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From Andre <>
Subject Re: [DISCUSS] git branching model
Date Sun, 14 Feb 2016 01:44:41 GMT
I am not a git specialist but I can share my view as a user:

** What will master look like while we're doing this?*
I've noticed depending on the project a master branch can be a stable
branch or a development branch and as long the behaviour of the branches is
clearly documented, the approach used is secondary. (except on golang
project where rules apply).

** What will we call our branches?*

-> development (current the master)
-> v0.x-stable
-> v1.x-stable
-> v2.x-stable (v0.x-stable is deleted)
-> v3.x-stable (v1.x-stable is deleted)

Each branch would have multiple tags marking the minor releases.

Ditching master as a name will clearly state the intent of the branch and
allow the user / developer to know that by running on that version you are
from cutting edge.

Having said that I suspect there are some minor issues about getting a git
without master to run on github [1]but given the project uses the ASF bot
and github replication it may worth checking if this is possible.

Independently of the name master would be cutting edge and things could

** Who would integrate patches and PRs into multiple versions?
Reviewer? Submitter? Or would this be another ticket?*

If it is a new feature (e.g. new listener) it should be up to the submitter
to decide if support would be extended to currently stable release or would
reside just on the development branch.

The key IMHO aren't the features but changes to shared code; as long we
prevent changes to existing classes and method signatures I think we would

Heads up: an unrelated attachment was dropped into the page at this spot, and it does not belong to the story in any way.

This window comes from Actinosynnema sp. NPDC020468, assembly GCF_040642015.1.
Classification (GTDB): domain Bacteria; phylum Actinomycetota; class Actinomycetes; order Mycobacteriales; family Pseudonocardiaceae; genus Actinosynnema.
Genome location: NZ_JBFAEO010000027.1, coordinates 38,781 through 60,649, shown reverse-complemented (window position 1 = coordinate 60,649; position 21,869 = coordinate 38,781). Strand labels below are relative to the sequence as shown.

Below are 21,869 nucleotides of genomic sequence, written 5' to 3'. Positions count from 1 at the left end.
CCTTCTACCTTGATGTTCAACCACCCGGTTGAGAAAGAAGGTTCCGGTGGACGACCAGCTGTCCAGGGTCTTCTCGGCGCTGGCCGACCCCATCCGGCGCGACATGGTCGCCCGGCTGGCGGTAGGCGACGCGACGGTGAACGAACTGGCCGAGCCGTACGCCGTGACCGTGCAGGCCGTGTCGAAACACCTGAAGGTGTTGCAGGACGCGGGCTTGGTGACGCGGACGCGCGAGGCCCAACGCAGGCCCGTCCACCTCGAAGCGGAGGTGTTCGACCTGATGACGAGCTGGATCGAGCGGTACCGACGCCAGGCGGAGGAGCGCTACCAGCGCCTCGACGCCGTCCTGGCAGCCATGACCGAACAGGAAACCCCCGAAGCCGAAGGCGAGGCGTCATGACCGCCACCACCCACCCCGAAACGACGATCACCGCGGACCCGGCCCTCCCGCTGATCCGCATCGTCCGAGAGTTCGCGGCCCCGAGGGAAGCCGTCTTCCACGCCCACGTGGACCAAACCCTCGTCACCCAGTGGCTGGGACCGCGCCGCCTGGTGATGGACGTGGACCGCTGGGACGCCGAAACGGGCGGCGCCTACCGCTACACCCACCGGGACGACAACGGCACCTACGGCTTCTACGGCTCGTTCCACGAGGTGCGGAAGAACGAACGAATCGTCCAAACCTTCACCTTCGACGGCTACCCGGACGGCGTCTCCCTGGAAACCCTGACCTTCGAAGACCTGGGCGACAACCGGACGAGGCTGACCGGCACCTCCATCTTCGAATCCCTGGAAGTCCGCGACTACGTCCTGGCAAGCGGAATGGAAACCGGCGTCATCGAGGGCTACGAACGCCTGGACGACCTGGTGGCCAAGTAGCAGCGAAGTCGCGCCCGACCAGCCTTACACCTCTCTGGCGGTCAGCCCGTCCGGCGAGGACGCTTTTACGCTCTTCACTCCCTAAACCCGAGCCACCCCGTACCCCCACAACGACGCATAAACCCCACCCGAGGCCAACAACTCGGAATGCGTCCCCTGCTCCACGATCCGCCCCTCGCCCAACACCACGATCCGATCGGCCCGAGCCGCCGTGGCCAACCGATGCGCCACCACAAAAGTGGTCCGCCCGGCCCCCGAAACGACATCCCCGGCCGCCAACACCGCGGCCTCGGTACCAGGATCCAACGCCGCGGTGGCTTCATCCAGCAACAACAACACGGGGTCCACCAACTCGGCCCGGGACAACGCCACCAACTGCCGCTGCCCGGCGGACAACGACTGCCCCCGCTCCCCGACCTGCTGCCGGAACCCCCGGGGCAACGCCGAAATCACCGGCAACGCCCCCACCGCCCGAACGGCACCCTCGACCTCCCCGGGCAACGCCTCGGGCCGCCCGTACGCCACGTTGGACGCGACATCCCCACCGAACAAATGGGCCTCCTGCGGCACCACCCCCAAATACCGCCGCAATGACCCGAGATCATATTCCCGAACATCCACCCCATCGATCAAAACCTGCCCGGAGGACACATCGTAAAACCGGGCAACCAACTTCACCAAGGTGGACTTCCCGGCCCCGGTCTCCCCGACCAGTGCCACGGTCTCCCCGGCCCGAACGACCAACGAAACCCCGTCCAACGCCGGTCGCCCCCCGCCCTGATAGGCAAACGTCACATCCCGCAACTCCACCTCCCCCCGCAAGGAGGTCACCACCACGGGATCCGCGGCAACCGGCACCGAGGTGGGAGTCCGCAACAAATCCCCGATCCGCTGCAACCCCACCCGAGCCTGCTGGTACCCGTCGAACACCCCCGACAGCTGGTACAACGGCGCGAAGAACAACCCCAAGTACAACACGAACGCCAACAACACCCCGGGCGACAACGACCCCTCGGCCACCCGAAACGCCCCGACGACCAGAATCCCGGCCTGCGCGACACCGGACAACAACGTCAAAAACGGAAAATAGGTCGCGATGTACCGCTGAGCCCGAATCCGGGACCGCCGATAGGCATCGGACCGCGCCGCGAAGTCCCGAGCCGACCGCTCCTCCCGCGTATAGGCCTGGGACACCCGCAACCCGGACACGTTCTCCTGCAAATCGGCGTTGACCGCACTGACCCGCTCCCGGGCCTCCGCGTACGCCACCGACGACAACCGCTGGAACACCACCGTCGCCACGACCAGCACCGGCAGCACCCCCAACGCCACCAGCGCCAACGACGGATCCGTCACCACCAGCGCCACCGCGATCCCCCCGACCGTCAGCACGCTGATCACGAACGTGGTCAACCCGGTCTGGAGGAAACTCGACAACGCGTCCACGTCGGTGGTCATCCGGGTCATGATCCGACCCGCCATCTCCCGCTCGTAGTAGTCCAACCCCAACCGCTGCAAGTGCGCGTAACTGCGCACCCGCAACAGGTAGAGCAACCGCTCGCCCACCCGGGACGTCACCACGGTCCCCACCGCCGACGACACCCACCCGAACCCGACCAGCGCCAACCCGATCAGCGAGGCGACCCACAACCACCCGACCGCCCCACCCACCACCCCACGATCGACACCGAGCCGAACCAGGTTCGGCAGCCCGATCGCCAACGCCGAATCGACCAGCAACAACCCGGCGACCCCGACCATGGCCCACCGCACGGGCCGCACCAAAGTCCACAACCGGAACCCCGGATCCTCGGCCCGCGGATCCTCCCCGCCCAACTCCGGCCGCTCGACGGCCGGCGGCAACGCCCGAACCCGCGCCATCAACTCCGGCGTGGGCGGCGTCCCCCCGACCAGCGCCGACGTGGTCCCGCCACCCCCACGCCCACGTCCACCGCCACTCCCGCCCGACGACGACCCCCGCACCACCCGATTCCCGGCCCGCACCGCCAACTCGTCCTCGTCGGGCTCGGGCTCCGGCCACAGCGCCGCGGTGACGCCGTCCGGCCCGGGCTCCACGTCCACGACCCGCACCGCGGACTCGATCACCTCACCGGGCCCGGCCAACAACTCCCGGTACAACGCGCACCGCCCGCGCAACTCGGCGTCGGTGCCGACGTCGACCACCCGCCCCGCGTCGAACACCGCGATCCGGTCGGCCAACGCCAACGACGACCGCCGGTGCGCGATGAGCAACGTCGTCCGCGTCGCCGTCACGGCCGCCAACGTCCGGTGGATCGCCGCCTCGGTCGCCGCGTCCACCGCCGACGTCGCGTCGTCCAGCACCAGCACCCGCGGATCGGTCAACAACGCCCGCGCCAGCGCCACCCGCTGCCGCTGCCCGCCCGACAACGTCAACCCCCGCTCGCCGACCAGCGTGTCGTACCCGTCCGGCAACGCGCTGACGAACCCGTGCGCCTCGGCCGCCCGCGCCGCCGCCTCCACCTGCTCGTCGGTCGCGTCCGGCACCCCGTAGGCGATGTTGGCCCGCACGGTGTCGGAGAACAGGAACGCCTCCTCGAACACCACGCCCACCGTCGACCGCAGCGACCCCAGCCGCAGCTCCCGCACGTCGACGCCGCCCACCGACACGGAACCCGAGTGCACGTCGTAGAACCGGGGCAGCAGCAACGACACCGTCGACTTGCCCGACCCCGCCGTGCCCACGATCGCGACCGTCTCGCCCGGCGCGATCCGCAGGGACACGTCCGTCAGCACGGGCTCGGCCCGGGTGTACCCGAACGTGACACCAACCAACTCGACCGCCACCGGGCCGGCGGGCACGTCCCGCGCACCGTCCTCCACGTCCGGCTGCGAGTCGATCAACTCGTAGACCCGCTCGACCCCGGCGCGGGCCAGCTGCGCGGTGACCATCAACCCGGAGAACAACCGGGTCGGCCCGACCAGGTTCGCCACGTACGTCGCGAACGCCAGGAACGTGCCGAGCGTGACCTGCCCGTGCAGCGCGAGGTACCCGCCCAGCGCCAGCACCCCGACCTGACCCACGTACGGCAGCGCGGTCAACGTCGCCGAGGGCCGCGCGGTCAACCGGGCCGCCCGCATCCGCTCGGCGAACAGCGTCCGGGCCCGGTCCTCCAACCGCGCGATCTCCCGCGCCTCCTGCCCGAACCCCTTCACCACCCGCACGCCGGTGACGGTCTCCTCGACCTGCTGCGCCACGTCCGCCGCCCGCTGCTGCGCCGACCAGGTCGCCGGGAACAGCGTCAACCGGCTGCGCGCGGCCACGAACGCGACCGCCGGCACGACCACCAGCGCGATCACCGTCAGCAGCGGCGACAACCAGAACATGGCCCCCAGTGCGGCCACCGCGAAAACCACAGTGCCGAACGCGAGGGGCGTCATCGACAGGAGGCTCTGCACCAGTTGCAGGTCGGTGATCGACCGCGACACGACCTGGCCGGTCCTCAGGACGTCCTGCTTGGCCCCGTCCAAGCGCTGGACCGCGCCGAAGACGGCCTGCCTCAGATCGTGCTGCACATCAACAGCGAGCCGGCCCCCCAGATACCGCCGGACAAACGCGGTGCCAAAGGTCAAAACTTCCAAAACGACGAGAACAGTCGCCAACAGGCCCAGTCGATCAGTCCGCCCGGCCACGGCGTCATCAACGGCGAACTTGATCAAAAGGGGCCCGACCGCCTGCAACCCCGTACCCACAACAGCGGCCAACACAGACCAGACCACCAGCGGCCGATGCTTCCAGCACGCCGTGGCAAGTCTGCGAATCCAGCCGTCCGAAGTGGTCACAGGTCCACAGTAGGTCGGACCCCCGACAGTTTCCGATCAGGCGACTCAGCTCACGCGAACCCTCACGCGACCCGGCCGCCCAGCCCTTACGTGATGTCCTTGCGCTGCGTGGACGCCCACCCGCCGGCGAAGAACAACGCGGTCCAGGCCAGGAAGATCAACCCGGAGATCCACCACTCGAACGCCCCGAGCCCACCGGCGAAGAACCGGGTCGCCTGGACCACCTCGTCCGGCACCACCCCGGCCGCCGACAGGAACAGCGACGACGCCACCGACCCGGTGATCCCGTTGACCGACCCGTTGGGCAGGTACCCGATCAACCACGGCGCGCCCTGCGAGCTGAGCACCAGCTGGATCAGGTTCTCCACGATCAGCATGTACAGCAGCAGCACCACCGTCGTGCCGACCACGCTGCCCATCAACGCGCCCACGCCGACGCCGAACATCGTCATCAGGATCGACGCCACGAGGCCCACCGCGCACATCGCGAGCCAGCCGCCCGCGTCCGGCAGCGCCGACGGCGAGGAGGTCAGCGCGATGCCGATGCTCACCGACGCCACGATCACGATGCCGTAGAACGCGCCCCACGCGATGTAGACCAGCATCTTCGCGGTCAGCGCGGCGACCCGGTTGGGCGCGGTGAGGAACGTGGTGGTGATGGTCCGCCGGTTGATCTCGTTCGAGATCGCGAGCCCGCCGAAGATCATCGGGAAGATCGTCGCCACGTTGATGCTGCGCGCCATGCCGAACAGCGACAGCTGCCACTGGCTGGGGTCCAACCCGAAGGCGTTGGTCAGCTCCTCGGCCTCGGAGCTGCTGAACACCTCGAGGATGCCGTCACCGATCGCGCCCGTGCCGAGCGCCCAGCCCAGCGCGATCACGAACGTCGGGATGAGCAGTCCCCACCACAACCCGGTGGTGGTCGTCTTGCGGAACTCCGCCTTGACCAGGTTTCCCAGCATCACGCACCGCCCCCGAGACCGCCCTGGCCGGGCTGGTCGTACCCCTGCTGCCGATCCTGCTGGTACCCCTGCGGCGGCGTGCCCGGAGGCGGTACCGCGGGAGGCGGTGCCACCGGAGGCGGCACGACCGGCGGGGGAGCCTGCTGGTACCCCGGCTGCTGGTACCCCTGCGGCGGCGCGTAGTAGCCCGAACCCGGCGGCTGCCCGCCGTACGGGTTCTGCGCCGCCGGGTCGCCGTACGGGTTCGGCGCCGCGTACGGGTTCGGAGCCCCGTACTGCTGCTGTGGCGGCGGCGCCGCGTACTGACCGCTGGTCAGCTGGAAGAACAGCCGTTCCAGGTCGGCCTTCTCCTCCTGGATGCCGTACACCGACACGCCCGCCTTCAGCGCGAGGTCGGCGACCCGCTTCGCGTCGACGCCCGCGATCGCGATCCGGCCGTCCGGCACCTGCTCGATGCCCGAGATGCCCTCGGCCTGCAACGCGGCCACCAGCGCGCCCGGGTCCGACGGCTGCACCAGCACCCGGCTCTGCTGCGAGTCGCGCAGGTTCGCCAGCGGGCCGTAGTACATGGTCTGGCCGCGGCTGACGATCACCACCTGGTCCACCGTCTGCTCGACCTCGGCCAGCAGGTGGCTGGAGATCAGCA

be following the right track.

It should be paramount to provide stability to code crafted outside the
project (a perfect example being NATS messaging processor that was never
merged into the project [2]) without hindering development of the product
within minor releases.

Regarding bug fixes, I think anyone would be welcome to submit a fix to any
of the supported branches.

** What project does this well and could be a model?*

I think a good model to look at is the one adopted by rsyslog project.

If I'm not mistaken they adopt a release branch model.

v7.x is no longer improved but still available for bug fix backport into
minor releases (controlled via tags).
v8.x stable is there and has tags for each of the minor releases.
master is the development tree

** Should we decide to only have one version "supported" at a time to
avoid this?*

I reckon that nowadays the minimum expected by user base is major - 1 as
this prevents the requirement to adopt rolling releases.

Also, by supported I mean security fixes and critical issues that may lead
to data loss and system crashes. features, nice to haves and other things
are up to a number of factors and I may or may not get them backported.

Those who have ever dealt with RHEL know that you may ask RH to backport
feature blah to "version - 1"... you may ask, but truth is that sometimes
you will get it, sometimes you won't.



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